Recent research has indicated that it is possible to produce speech by imagining sounds through brain-computer interfaces (BCIs). This latest technology offers hope to amyotrophic lateral sclerosis (ALS) patients suffering from locked-in syndrome – a condition where the patient is fully conscious but is unable to move or communicate orally due to paralysis – to maintain a channel of communication with the world around them.
Thinking words with brain-computer interfaces (BCIs)Traditional automatic speech recognition devices work by transforming spoken language into textual representation. With brain-computer interfaces, however, neural signals can now be translated into speech. BCI works by allowing communication based on brain activity, hence doing away with the need for voice production.
“So instead of saying ‘Siri, what is the weather like today’ or ‘Ok Google, where can I go for lunch?’ I just imagine saying these things,” describes Christian Herff, a researcher specialising in cognitive systems at the University of Bremen.
Herff published a review with Dr Tanja Schultz last year, in the journal Frontiers in Neuroscience. It explored the possibilities of using brain imaging techniques as input for speech recognition. Of all the methods used, electrocorticography (ECoG) was found to be the most ideal due to characteristics such as high temporal and spatial resolution, robustness of ECoG toward artefacts and being unfiltered by skull and scalp.
In their study, epilepsy patients had their brain activity recorded via implanted electrode grids, while they read texts presented on a screen. A database containing neural signal patterns corresponding to their respective “phones” or speech elements was then developed.
“For the first time, we could show that brain activity can be decoded specifically enough to use ASR technology on brain signals,” says Herff. “However, the current need for implanted electrodes renders it far from usable in day-to-day life.”
His opinions are echoed by Stéphanie Martin, a doctoral student with the Chair in Brain-Machine Interface (CNBI), EPFL, who noted that electrocorticography is very “invasive” because “it involves implanting electrodes quite deep inside the patient's brain".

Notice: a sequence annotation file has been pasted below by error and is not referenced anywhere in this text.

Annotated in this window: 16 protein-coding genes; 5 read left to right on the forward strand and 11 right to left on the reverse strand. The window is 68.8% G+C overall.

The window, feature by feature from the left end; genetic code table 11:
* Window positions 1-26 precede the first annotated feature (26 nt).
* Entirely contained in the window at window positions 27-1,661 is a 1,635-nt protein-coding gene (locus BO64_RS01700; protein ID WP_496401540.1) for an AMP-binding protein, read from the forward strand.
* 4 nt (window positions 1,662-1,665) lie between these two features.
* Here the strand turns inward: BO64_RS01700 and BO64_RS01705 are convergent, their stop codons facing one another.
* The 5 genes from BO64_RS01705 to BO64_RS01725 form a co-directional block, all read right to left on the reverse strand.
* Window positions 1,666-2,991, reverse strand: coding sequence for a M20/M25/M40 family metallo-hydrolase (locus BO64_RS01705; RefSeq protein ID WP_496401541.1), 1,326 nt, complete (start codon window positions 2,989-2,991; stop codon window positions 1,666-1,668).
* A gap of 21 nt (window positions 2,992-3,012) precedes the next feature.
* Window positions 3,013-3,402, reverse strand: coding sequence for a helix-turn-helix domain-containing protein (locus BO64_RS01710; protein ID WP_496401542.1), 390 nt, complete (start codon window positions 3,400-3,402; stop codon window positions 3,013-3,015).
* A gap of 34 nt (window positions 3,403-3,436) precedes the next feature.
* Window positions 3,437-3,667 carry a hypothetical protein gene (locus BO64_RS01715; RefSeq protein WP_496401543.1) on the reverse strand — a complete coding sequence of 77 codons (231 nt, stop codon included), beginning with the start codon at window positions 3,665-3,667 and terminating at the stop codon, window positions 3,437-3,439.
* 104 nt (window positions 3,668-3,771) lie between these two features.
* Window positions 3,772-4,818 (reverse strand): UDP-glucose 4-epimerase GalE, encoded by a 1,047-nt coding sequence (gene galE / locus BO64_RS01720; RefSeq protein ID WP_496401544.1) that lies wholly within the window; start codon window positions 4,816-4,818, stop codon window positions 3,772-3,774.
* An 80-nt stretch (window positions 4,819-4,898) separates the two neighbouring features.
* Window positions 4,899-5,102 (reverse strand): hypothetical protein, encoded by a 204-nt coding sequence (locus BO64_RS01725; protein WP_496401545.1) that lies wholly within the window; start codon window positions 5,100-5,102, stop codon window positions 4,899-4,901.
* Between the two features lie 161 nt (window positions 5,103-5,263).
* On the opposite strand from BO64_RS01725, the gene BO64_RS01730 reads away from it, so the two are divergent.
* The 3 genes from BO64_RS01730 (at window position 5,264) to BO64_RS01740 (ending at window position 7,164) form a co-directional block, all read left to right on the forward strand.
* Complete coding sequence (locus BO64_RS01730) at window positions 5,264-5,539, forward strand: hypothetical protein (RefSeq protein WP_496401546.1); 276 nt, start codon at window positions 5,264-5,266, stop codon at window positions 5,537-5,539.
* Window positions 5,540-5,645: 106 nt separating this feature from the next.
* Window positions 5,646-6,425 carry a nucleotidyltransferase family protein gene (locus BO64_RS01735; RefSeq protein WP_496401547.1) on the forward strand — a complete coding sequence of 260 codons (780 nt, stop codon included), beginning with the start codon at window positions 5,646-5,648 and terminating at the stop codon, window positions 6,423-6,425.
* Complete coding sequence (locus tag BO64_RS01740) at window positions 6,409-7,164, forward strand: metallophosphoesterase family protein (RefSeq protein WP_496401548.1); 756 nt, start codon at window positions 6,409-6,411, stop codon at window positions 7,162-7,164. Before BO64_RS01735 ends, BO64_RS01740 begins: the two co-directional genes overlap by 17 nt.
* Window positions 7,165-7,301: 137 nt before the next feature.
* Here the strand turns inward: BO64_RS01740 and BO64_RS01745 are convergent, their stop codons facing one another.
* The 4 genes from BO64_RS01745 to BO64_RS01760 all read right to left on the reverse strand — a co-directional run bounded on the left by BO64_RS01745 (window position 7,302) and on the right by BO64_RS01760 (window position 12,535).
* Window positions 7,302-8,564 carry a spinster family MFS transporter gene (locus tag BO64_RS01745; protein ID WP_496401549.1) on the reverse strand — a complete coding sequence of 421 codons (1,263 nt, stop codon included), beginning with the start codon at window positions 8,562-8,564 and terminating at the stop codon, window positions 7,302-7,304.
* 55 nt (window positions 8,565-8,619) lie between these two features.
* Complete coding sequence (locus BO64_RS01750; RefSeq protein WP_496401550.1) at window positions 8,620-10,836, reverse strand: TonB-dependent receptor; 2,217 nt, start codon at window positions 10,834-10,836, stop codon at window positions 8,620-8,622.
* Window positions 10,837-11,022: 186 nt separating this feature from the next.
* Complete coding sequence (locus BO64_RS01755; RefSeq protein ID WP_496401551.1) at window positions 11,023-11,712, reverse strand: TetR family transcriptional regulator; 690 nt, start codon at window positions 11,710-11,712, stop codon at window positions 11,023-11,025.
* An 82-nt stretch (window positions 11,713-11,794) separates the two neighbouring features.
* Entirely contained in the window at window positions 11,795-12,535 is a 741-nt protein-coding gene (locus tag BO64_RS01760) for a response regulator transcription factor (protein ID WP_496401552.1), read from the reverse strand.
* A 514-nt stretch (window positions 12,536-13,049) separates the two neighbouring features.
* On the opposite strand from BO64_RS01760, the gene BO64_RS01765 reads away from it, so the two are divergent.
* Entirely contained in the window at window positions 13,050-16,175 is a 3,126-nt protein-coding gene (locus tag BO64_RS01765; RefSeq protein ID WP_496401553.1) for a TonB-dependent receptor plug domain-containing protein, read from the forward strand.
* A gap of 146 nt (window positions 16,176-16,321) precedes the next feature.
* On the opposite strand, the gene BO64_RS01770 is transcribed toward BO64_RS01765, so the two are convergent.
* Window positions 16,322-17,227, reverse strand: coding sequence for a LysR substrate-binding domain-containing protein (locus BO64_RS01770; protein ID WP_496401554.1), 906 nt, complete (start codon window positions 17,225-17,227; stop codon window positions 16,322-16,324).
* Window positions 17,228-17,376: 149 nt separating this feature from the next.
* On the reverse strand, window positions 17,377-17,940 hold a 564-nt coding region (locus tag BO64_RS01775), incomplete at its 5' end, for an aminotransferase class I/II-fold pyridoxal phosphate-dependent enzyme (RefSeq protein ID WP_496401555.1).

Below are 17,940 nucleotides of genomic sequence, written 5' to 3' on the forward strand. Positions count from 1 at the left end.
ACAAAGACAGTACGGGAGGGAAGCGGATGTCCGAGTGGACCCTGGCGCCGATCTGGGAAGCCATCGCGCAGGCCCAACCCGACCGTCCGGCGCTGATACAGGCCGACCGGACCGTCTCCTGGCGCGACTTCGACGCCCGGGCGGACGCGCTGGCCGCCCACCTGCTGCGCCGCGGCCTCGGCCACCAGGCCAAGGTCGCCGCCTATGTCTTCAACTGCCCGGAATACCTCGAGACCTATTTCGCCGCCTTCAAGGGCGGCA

Martin’s recent research, published in the journal Cerebral Cortex tries to provide more supportive understanding to develop BCIs. Her study demonstrated how music is imagined in the brain – how the auditory cortex and other parts of the brain process auditory information, such as high and low frequencies.
Similar to Herff’s group, Martin’s group hopes to apply these findings to language for people who lost their ability to speak, including aphasia patients.
"We are at the very early stages of this research. Language is a much more complicated system than music: linguistic information is non-universal, which means it is processed by the brain in a number of stages," explains Martin.
Enabling advanced ALS patients to communicateThis could also help patients suffering from motor neuron diseases such as ALS – where even eye movement is not possible in the later stages. Conventional BCIs rely on eye movement, which become useless, at advanced stages of ALS.
Until now, researchers have only developed a novel way of identifying neural signals by measuring fluctuations in oxygen levels in the brain, called functional near-infrared spectroscopy (fNIRS). It utilises light to detect changes in blood oxygen levels and functions based on the principle that active brain regions consume more oxygen.
In a study employing fNIRS to establish communication in complete locked-in state (CLIS), four ALS patients were able to communicate with their family members and caregivers albeit through simple “yes” or “no” answers.
This ground-breaking research demonstrated for the very first time that it was possible for locked-in patients to interact reliably with the outside world. Although the level of accuracy for their responses was 70%, the patients claimed that they were “happy” and could express feelings pertaining to their condition.
BCI technology a possibility in near futureBrain-computer interface (BCI) technology has come a long way in striving to enable severely disabled or locked-in patients to “speak again”. Previous applications have enabled users to get messages across by spelling words but were often inhibited by low communication speed.
Although the latest technology has progressed to a stage where locked-in patients are only able to provide simple yes or no responses, this already indicates “a big improvement in quality of life”, says Ana-Matran Fernandez, a researcher on biomedical signal processing.
While challenges abound, it is the hope of enabling patients and their loved ones to communicate with each other again, that encourages researchers worldwide to push boundaries in the field of BCI. MIMS
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